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Problem overriding render method to format literal content of nested tags in custom control

 
 
Stephen Miller
Guest
Posts: n/a
 
      01-19-2004
Aleddandro,

I can't override the OnBubbleEvent method in NestedChildCollection
because it inherits from CollectionBase. However, following your logic
and the MSDN sample, I have gone ahead and overridden the
OnBubbleEvent in the template NestedChild, which inherits from Control
as well as the container, Nested. I've also added a new sealed class
NestedChildCommandEventArgs inheriting from CommandEventArgs and it's
deligate NestedChildCommandEventHandler.

I've added page tracing to the OnBubbleEvent method in the Nested and
NestedChild objects, however this doesn't appear to be called. Is
event bubbling useful only when I know in advance what server controls
are being nested in my control? The primary goal of my control is to
allow the developer to place any literal or control within the
NestedChild object and have them encapsulated within the Nested
object's formatting (in this case a table).

To demonstrate, I have put a sample (which hopefully will make clear
what I'm trying to achieve) at www.3la.com .au/tabs.aspx.

If my nested container contains a Button control or a RadioButtonList
or a DataGrid then, CreateChildControls is processed in the PreRender
phase as expected.

However, If my nested container contains a Button control, TextBox and
its associated RequiredFieldValidator then CreateChildControls is
called in the ProcessPostData phase before the SelectedIndexChanged
event is handled in PostBackEvent.

As such, it appears that under some circumstances CreateChildControls
is called in the ProcessPostData phase, rather then in the PreRender
phase of the control life cycle.

The MSDN guide to the control life cycle
(ms-help://MS.VSCC/MS.MSDNVS/cpguide/html/cpconcontrolexecutionlifecycle.htm)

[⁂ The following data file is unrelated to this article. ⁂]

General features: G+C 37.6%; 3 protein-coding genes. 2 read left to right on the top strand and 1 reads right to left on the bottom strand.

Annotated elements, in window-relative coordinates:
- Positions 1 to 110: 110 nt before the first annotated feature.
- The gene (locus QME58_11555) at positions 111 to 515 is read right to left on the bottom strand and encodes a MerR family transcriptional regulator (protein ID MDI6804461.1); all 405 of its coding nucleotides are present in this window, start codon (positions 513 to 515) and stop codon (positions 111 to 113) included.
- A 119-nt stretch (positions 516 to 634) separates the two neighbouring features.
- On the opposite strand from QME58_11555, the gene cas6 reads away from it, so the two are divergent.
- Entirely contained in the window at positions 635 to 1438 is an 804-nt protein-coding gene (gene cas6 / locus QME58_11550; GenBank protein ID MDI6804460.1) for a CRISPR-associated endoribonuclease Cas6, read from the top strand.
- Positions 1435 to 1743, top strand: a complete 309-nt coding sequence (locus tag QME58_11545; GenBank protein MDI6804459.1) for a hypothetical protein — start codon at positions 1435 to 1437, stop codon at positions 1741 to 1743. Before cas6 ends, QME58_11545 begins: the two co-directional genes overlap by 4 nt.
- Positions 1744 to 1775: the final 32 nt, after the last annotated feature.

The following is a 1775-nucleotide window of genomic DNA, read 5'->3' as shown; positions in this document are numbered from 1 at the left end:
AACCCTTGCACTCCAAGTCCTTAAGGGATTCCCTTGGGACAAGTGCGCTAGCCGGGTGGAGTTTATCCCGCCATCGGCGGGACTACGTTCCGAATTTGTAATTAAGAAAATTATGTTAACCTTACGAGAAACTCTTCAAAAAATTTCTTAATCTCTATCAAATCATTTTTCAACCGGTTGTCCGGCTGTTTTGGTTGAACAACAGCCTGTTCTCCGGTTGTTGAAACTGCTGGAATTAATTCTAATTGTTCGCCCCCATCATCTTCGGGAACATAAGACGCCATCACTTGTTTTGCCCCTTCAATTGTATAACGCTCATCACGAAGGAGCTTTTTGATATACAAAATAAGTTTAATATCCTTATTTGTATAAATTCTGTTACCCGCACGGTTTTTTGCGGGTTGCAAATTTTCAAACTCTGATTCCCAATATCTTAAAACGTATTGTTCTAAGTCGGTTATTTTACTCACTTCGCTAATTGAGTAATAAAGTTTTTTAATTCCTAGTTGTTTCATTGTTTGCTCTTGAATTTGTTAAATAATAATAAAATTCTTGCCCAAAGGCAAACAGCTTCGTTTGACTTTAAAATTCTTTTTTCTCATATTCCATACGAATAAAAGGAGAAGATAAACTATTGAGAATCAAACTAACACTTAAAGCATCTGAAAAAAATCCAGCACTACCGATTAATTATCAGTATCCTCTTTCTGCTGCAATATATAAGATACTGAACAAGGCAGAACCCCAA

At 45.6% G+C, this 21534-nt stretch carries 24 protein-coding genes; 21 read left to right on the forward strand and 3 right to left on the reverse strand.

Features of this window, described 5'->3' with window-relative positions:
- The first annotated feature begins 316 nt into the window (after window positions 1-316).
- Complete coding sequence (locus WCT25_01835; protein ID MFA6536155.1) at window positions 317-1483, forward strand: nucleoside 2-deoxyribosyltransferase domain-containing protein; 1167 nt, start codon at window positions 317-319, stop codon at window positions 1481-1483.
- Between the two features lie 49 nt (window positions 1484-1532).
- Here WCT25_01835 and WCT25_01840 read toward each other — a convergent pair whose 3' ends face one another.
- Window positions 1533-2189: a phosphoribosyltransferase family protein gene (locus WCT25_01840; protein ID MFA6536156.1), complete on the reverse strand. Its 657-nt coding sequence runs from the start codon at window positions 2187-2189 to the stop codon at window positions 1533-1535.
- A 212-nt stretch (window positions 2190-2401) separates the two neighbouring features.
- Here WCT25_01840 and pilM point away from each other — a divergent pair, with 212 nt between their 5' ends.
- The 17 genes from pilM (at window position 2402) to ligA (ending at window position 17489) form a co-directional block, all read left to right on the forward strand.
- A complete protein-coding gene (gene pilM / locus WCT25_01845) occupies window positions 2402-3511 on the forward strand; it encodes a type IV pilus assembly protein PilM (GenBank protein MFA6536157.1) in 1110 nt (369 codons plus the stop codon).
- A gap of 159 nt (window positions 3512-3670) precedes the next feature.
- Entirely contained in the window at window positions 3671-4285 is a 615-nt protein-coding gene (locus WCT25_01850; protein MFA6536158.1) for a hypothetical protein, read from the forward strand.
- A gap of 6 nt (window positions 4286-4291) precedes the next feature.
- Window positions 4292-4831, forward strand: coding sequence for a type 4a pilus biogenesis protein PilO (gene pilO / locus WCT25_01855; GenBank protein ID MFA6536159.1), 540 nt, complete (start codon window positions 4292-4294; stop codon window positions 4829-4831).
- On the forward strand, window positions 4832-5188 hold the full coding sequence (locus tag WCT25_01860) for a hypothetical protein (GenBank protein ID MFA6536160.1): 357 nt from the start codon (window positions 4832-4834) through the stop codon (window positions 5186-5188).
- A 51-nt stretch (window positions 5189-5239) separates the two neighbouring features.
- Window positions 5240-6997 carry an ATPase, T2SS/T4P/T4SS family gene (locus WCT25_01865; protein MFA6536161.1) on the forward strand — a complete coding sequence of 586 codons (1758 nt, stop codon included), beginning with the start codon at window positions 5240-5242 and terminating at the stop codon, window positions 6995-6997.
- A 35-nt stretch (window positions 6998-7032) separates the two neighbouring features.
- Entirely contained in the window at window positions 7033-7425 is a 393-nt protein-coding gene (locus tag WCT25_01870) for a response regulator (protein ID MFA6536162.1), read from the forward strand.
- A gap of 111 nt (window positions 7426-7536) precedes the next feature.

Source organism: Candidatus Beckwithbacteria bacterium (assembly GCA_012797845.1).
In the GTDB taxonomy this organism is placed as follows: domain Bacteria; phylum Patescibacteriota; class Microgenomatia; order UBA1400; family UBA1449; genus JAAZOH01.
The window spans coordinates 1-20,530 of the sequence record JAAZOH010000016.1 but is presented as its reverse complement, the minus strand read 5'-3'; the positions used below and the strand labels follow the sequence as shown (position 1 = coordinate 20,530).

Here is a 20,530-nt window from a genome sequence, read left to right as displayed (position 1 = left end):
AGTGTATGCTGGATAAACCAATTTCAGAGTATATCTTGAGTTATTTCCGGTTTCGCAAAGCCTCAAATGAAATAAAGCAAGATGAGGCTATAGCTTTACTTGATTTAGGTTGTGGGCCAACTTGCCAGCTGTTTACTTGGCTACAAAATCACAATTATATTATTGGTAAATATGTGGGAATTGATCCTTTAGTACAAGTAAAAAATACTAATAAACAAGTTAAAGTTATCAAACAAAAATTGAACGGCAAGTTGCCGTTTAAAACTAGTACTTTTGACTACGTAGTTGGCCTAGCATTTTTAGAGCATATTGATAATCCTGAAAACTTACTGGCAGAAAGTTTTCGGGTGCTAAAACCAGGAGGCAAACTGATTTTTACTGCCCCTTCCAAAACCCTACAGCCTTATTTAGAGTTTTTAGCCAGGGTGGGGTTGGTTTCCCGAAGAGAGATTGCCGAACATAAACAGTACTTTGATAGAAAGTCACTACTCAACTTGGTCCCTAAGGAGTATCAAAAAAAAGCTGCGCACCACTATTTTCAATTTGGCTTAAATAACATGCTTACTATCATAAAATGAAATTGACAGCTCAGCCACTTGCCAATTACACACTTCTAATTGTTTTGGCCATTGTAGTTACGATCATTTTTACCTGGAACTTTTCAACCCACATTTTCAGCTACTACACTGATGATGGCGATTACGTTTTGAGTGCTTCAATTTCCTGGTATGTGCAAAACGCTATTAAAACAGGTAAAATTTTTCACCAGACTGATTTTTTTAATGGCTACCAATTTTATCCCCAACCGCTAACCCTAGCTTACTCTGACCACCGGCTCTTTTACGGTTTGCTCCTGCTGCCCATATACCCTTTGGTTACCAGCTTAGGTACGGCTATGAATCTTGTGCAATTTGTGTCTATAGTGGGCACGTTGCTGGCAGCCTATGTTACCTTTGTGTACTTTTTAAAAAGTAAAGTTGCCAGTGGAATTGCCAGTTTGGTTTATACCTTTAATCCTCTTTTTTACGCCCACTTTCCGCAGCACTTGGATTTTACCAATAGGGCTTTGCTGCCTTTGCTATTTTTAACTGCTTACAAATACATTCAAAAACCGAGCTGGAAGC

does not list the CreateChildControls method "because it is called
whenever the ASP.NET page framework needs to create the controls tree
and this method call is not limited to a specific phase in a control's
lifecycle. For example, CreateChildControls can be invoked when
loading a page, during data binding, or during rendering".

Of course this is very unhelpful if CreateChildControls depends on a
PostBackEvent.

I have found another reference to this problem (without solution) at
http://support.softartisans.com/kbview.aspx?ID=671 (see under the
apply named section, 'take heed')

So how do I control when CreateChildControls is called?

I had thought that I could call CreateChildControls (twice if
necessary) from onPreRender (after we have handled
RaisePostBackEvent), but this results in "Multiple controls with the
same ID" error. I don't understand this as CreateChildControls
includes a Controls.Clear() statement, which I assumed would reset the
control's naming hierarchy).

I then tried moving CreateChildControls to
IPostBackEventHandler.RaisePostBackEvent and bizarrely this fixed the
problem with CreateChildControls being called once, in the
PostBackEvent phase. Again I don't understand why this actually works,
given that the ProcessPostData phase (where CreateChildControls was
being called during some PostBack events) happens before the
PostBackEvent phase (Note the sample referred to above doesn't have
this workaround).

Moving right along, I've now encountered a problem with a DataGrid
nested in my template container. When I click away, I'm now getting
the error:

"Failed to load viewstate. The control tree into which viewstate is
being loaded must match the control tree that was used to save
viewstate during the previous request. For example, when adding
controls dynamically, the controls added during a post-back must match
the type and position of the controls added during the initial
request."

I'll start on this problem tomorrow

Stephen


"Alessandro Zifiglio" <(E-Mail Removed)> wrote in message news:<EEIOb.4937$(E-Mail Removed)>...
> Stephen, when I made that last post, I was in a hurry and missed out a few
> things. I have given the code another look and here are some corrections.
> However note that I have not taken the time to test this with your code, but
> that i have just copied and pasted the essential parts that you need to
> implement, and I have tried to adapt it to your code.
>
> Also note that the example on MSDN if you tried to compile it along with its
> designer class --you will end up with errors, this is because there are
> numerous bugs in the code and i had to make many corrections before i was
> able to run that code myself --however it demonstrates how to code and puts
> you in the right direction on many techniques like with using
> templates --databinding --associating a designer to your control, event
> bubbling etc
>
> Here is a much better step by step --the one i did last I missed out a few
> things like declaring the static event EventItemCommand as object and i
> removed some un-necessary code --Still did not test --the rest is up to you
> to get this working
>
> //First bubble events in NestedChildCollection
> //Note how it looks only for a CommandEventArgs
> //and passes that information to the